books

Imagining Book Moments
2:59 pm
Thu April 24, 2014

Photographing Literature's Famous Food Scenes

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"The kitchen table was loaded with enough food to bury the family: hunks of salt pork, tomatoes, beans, even scuppernongs." (To Kill a Mockingbird)
Dinah Fried

Originally published on Thu September 20, 2012 10:37 am

A confession: I've read Jack Kerouac's On the Road, but I can't tell you much about it. Yes, I know he's on a road trip. But beyond that, I don't recall any of the characters or anything they do or what the point was. What I do remember is that he described some truly great food. In fact, I liked those sections of the book so much that when I read them, I apparently felt the need to scribble them down, word for word, in a notebook.

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Racial Discrimination
2:48 pm
Thu April 24, 2014

Stuart Taylor: Affirmative Action Is A Disservice To Minorities

Credit Stuart Taylor's book, "Mismatch."

Marcie Sillman talks with Stuart Taylor, Jr., a Brookings Institution nonresident senior fellow, about race and how it should or should not be used in college admissions or hiring practices.

Taylor is also the author of "Mismatch: How Affirmative Action Hurts Students It's Intended to Help, and Why Universities Won't Admit It."

Civil Rights
1:18 pm
Thu April 24, 2014

Inside Cesar Chavez's Legacy And Struggles

Credit Miriam Pawel's book, "The Crusades of Cesar Chavez."

Ross Reynolds talks with Miriam Pawel about her new book, “The Crusades of Cesar Chavez: A Biography."

Chavez was the most influential Latino civil rights leader in American history. In the 1960s, he led migrant farm workers into a powerful force and national movement to boycott grapes.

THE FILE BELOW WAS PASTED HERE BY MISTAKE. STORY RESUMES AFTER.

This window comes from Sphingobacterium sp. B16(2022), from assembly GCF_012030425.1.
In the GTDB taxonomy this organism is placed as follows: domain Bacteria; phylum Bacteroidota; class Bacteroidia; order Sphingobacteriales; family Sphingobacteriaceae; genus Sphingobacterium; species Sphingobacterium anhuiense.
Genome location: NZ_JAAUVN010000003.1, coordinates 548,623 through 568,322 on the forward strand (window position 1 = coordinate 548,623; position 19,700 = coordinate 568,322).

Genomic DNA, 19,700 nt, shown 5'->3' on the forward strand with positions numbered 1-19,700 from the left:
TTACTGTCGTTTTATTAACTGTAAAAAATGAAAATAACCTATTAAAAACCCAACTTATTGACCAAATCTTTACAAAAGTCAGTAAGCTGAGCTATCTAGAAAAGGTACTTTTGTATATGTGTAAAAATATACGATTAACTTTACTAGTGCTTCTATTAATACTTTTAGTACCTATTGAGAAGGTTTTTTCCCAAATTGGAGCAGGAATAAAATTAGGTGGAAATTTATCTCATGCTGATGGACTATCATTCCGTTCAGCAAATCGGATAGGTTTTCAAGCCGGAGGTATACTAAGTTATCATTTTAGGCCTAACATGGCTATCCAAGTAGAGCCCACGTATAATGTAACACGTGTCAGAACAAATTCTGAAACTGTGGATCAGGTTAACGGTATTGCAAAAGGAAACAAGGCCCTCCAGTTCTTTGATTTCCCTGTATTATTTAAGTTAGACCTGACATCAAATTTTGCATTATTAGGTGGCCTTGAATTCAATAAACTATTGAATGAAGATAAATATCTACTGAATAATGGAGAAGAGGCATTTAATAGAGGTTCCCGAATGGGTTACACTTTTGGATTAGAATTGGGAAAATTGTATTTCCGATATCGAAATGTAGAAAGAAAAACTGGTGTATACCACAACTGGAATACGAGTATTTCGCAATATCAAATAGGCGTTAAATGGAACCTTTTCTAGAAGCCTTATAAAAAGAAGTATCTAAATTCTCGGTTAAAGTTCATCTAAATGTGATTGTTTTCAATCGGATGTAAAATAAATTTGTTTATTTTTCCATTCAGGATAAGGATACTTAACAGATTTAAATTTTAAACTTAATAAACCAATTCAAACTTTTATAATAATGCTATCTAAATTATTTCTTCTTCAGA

But in his later years, the effort flagged, and Chavez's flaws became apparent. Pawel examines the man in full.

Book Reviews
9:58 am
Wed April 23, 2014

Better (?) Living Through Chemistry In 'Afterparty'

Originally published on Wed April 23, 2014 4:44 am

The question you have to ask yourself is, how juicy do you like your science fiction?

And I mean that in terms of a spectrum. To me, classic space operas are saltines — dusty and dry and fit only as a calmative after a long binge of weirder, more foreign flavors. William Gibson? He's ... moist. Rudy Rucker is a juicy peach. Paul Di Filippo is that same peach, a week gone and with a tooth stuck in it.

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Publishing Industry
9:57 am
Wed April 23, 2014

Book News: Gabriel García Márquez Left An Unpublished Manuscript

Writer Gabriel Garcia Marquez, who won the Nobel Prize in 1982, died last week at age 87.
Paco Junquera Getty Images

Originally published on Wed April 23, 2014 8:17 am

The daily lowdown on books, publishing, and the occasional author behaving badly.

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Bard's Words
9:18 am
Wed April 23, 2014

It's A Foregone Conclusion That You Are Quoting Shakespeare

Flickr Photo/Calamity Meg (CC-BY-NC-ND)

To celebrate William Shakespeare’s 450th birthday, Christopher Gaze takes a moment to remind you how the great playwright lives in the way you talk. Gaze is the artistic director of the annual Bard on the Beach festival in Vancouver, British Columbia.

Controversial Literature
8:08 am
Mon April 21, 2014

Campaign To Get Sherman Alexie Book To Idaho Students Tops Goal

File photo of Sherman Alexie's "The Absolutely True Diary of a Part-Time Indian."
Kraemer Family Library Flickr

Originally published on Fri April 18, 2014 6:35 pm

Two women in Washington have raised enough money to send 350 copies of a controversial book by Sherman Alexie to students in Meridian, Idaho.

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Good Reads
3:19 pm
Fri April 18, 2014

Exploring World War I Books With Nancy Pearl

Credit Clockwise: Margaret MacMillan’s “The War That Ended Peace,” Max Brooks’ “The Harlem Hellfighters,” James Carl Nelson’s “Five Lieutenants,” and Siegfried Sassoon’s “Memoirs of an Infantry Officer.”